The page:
In 35 years of marriage, I have roasted at least some of 35 turkeys and probably 100 whole chickens. So with that said, I have defrosted most of them in either of three ways. The first way, is to take the bird out of the freezer, and place it in the refrigerator so it can defrost totally which typically takes a couple to several days, depending on the size of the bird. The other way is to take it out of the freezer and place it in a tub of cold water, which helps to keep it cold yet defrosts it at the same time. The water is changed often. The third way is to do a combo of both methods. Most times, I do the combo method. This particular story is about defrosting a chicken. I took the chicken out of the freezer, filled up a large pot of water and placed it in it to defrost for the recommended time. Then, I took it out and placed it in the refrigerator as I planned to stuff and roast it for dinner the next day. The next day came, and I unwrapped the chicken. I looked at it with a perplexing look, as it was an odd shape, which I mentioned to DH. Then I went to retrieve the neck and giblets bag out of the breast cavity. The darn thing was still frozen! So I placed it back in the refrigerator and we went out for burgers. DH told me I planned it that way, so we could go out for dinner. Of course he was just teasing me, so the next day when it came time to prepare the chicken for the oven, I took it out again. And that chicken was still partially frozen! I could see and feel the giblets bag but couldn’t get it out. So, DH said to me, that I should let him try since his Dad had been a butcher originally, before going into poultry sales. DH couldn’t get it out either, so he went to the garage and got pliers and vice drips which he boiled to decontaminate them. Then I held the chicken and he pried it open and he was able to pull everything out. I changed my mind on stuffing it and decided to make a beer can chicken instead. Only then did I realize I had the chicken upside down the whole time. DH had pulled everything out through the neck hole. This story makes me laugh just writing about it. I’d like to say this happened when I was first married which would be a newlywed blunder, but no, it was a couple of years ago. I just do not know, what I was thinking? Happy Thanksgiving and I hope you all don’t have any kitchen antics!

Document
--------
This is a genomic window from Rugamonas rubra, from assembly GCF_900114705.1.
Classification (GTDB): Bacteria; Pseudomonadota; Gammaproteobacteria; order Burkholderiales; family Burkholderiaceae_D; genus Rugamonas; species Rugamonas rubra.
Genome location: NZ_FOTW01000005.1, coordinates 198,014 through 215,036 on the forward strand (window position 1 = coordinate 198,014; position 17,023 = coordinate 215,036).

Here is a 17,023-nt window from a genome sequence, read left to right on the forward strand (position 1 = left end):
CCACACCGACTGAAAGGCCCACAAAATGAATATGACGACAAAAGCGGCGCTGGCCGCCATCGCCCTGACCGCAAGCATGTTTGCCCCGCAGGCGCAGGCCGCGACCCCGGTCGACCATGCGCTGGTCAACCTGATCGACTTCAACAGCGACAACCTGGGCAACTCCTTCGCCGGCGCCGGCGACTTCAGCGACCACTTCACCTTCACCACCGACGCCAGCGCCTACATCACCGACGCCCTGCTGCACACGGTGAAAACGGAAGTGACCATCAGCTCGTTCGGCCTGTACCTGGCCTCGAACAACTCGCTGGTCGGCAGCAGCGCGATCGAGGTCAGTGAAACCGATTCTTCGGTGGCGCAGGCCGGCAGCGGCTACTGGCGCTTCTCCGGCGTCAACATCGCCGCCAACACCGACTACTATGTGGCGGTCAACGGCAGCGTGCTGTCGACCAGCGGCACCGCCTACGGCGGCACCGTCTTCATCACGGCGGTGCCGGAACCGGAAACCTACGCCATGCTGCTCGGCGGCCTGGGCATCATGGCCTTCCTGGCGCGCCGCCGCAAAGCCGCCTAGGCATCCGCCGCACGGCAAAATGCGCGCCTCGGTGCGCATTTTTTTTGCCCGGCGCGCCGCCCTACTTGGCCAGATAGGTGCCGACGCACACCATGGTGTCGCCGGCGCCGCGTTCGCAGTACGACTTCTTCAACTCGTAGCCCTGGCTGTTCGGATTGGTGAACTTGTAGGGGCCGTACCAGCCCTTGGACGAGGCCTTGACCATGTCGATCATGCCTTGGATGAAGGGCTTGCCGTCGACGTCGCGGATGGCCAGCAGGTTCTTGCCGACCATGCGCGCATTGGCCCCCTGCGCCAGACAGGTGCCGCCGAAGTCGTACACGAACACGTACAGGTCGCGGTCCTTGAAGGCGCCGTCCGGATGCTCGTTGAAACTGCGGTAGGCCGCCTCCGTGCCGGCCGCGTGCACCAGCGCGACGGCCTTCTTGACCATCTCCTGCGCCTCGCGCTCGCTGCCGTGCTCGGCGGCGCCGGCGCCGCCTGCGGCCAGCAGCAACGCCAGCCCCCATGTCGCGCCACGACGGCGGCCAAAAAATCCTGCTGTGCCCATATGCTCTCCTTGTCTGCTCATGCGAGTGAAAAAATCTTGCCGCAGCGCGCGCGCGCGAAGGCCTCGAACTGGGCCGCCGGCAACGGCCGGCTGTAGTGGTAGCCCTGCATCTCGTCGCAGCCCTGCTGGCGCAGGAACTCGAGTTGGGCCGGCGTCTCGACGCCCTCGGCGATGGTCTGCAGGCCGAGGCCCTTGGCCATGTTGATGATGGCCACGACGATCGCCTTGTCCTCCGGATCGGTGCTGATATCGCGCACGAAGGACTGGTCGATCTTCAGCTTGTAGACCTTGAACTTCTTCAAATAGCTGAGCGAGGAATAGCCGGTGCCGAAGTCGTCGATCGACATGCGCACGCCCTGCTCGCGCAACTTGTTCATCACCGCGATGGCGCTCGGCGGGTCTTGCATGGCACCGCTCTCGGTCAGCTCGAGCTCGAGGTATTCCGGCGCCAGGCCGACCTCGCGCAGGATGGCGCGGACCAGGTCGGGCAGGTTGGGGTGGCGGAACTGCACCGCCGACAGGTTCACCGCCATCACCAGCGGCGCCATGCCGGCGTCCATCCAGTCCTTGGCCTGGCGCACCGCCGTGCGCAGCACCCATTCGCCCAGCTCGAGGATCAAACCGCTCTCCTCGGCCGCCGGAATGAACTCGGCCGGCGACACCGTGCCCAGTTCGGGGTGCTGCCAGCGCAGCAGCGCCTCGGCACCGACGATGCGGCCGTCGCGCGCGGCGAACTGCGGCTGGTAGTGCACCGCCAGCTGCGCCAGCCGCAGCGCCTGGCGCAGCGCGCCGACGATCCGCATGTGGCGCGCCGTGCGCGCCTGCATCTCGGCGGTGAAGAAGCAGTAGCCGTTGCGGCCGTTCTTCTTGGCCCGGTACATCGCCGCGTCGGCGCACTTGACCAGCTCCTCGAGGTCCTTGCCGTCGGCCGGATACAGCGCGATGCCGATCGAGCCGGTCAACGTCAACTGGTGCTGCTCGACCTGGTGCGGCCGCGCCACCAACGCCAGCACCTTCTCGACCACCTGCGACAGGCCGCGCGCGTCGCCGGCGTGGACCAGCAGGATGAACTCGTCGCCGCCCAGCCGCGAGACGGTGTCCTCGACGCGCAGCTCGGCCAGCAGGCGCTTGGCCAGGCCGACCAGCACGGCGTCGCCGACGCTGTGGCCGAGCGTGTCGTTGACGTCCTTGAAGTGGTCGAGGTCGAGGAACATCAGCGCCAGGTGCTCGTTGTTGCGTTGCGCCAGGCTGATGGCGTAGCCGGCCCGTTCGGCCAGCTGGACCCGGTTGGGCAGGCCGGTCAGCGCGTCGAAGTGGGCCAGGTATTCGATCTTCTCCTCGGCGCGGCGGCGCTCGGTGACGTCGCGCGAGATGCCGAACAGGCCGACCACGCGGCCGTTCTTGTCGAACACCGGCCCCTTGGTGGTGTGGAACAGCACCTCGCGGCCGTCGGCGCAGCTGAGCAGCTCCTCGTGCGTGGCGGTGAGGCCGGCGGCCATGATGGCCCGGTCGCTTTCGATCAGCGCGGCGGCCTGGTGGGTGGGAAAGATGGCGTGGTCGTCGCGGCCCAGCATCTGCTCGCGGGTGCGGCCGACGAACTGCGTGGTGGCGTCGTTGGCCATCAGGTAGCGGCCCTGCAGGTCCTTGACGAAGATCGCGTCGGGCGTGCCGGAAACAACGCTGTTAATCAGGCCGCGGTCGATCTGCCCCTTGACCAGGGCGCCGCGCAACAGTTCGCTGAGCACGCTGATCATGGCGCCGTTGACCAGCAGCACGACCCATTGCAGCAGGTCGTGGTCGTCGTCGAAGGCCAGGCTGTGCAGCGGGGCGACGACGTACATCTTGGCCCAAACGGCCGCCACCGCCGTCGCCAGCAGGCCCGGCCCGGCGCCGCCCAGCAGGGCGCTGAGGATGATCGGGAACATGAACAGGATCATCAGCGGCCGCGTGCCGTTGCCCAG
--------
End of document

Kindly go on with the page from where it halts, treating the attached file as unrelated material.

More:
For most of our married life DH, our two daughters and I would alternate between DH’s Parents’ celebrations for Thanksgiving and mine. My FIL would create the menu and cook for the crowd of some 20-people. The whole bird on the carcass was never seen as he pre-carved it and placed it in chafing dishes or on platters. Everything was served family or buffet style, depending on how many people were there. The turkey was always very juicy which probably was due to his superior cooking ability and that it was a Kosher bird. I loved his stuffing recipe although I have only a vague memory now of how it tasted. As the years went by, DH’s sister took over the cooking of the feast. And when she owned a seafood restaurant in South Jersey, she would have the gathering there. She would not only cook a turkey or turducken, but other meats as well like venison, elk, ostrich, shellfish and various fish. She was always trying something new. Unless, you actually cook such a feast as this, the average person doesn’t realize all of the expense involved. I have heard of some people charging attendees so they aren’t footing the whole bill which can run in the hundreds of dollars. There are mixed feelings about it for sure. In our families typically everyone brings something, usually a dessert. My DD#1 always makes a delicious deep dish pumpkin pie and I bake bread. Since DH’s sister and her DH have moved out to Arizona full-time, we now have two Thanksgiving celebrations, our own and at my Parent’s house. Since 1979, every other year we would celebrate the holiday with my Parents, Sister and her family and our daughters. Thanksgiving at my Parent’s house was and is very traditional with the bird carved at the table by my Dad, served on good china with crystal goblets. The feast is always the same, and if they dare change anything, the family traditionalists will squawk NO! Then they will lament about it all year. So with that said, changes to the menu never occur. Their menu is always turkey, stuffing, candied sweet potatoes, mashed potatoes with giblet gravy, jellied cranberry sauce, either green bean casserole or broccoli drizzled with cheese sauce and cole-slaw. Pumpkin pie, chocolate cream pie, coconut custard pie or ice cream for dessert. I might also add that for the last 4 years we have celebrated Thanksgiving with them on Black Friday as my niece is a flag twirler at her high school in Central Jersey, and the school has a football game on Thanksgiving proper. As a result, DH, DD#1 and I often have our own Thanksgiving on Thanksgiving, and this year is no different.